Singapore - Doctors who provide services to third-party administrators (TPAs) would not be in breach of the revised ethical guideline if they are satisfied that the fees charged reflect the amount of work done.
It would be acceptable if the TPAs are able to provide the rationale behind the different fees, said the Singapore Medical Council (SMC) in a comment to doctors on Friday (June 30) in a bid to allay their fears of going against guidelines when it comes into force on July 1.
However, if two similar cases are charged different rates by the TPA, it might breach the guideline because the fees will then appear to be based on the doctor's fee, rather than the complexity of work carried out by the agent, explained the council.
The SMC's latest Ethical Code and Ethical Guidelines stipulate that doctors have to stop paying TPAs fees that are linked to their bills, a practice known as fee splitting.
Just one week ago, the regulatory body issued an advisory saying that a number of new TPA fee structures did not make the mark, sparking worry among doctors - some of whom have called the council about the matter.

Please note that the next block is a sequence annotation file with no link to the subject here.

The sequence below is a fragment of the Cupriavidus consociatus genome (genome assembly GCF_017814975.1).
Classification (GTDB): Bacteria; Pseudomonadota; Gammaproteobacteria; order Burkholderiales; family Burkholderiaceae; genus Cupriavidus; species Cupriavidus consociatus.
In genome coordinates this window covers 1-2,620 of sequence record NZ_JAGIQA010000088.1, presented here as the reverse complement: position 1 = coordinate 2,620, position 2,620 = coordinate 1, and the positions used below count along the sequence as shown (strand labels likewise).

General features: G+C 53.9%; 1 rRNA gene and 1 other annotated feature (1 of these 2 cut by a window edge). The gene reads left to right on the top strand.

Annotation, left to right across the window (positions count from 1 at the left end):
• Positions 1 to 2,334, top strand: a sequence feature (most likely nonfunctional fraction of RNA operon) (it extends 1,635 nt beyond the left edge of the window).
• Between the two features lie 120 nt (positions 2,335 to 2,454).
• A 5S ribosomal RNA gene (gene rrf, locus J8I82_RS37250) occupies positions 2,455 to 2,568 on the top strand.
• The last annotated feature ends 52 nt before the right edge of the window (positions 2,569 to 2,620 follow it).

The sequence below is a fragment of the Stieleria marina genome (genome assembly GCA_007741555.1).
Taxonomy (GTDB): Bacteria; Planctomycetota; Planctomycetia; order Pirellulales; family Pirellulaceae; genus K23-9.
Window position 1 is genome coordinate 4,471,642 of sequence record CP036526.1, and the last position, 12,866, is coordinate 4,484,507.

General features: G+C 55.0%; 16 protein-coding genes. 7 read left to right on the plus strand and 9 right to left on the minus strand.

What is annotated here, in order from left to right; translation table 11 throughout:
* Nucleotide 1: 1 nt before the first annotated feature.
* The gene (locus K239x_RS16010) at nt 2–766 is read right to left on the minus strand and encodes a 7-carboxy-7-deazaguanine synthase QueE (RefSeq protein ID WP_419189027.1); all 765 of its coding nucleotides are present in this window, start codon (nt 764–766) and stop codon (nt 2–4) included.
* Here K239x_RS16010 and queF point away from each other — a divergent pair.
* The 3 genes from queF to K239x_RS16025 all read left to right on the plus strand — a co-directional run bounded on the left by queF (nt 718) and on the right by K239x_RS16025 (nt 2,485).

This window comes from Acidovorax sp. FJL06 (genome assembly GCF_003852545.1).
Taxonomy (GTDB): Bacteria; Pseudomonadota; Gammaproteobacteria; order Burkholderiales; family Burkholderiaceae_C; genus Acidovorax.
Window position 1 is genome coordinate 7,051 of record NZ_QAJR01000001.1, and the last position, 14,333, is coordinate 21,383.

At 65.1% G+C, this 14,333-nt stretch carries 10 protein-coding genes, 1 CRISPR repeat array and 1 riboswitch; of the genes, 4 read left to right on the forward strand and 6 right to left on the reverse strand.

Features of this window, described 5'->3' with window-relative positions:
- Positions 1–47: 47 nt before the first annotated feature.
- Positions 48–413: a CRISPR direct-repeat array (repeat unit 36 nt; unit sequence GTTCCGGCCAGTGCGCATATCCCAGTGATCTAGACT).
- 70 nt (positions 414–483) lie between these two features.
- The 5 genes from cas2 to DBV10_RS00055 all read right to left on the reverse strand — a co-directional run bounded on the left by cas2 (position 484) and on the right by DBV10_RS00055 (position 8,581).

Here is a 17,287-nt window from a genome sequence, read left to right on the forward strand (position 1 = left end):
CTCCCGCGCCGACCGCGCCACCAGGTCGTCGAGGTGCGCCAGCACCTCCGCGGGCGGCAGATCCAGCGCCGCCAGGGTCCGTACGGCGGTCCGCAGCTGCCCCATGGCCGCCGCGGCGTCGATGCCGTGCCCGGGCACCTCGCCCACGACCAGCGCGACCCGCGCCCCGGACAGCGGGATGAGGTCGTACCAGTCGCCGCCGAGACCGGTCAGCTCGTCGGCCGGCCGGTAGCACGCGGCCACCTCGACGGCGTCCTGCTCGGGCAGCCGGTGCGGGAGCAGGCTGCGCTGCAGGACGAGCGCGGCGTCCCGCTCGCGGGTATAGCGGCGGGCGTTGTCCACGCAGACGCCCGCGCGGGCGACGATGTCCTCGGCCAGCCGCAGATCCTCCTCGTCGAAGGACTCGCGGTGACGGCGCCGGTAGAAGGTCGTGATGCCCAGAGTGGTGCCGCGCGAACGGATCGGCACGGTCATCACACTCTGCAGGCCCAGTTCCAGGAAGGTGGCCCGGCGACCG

The SMC said on Friday (June 30) that it is aware that some TPAs have amended their fee structures further in the past week to try to meet the new requirements.
It told doctors that it is acceptable if the TPAs are able to give the rationale behind different fees it collects, for example "higher administrative fees where the claims involve greater complexity of work". As to the amount of fees collected, which could amount to a four-figure sum, the SMC said that "this is a function of market forces and business costs, and each doctor must assess the reasonableness of the quantum of these fees".
It cautioned that payment to TPAs "must not compromise the proper care of his or her patients".
TPAs generally represent insurers or employers who provide fully paid for or subsidised medical care to their clients or employees.
They negotiate rates with doctors to try to keep a lid on healthcare costs for their clients, and collect a fee from doctors for this service.
Historically, these fees were a straight percentage of the bill. But the SMC had deemed this as fee splitting, which is against the professional ethics for doctors. The SMC said such fee splitting could also raise healthcare costs.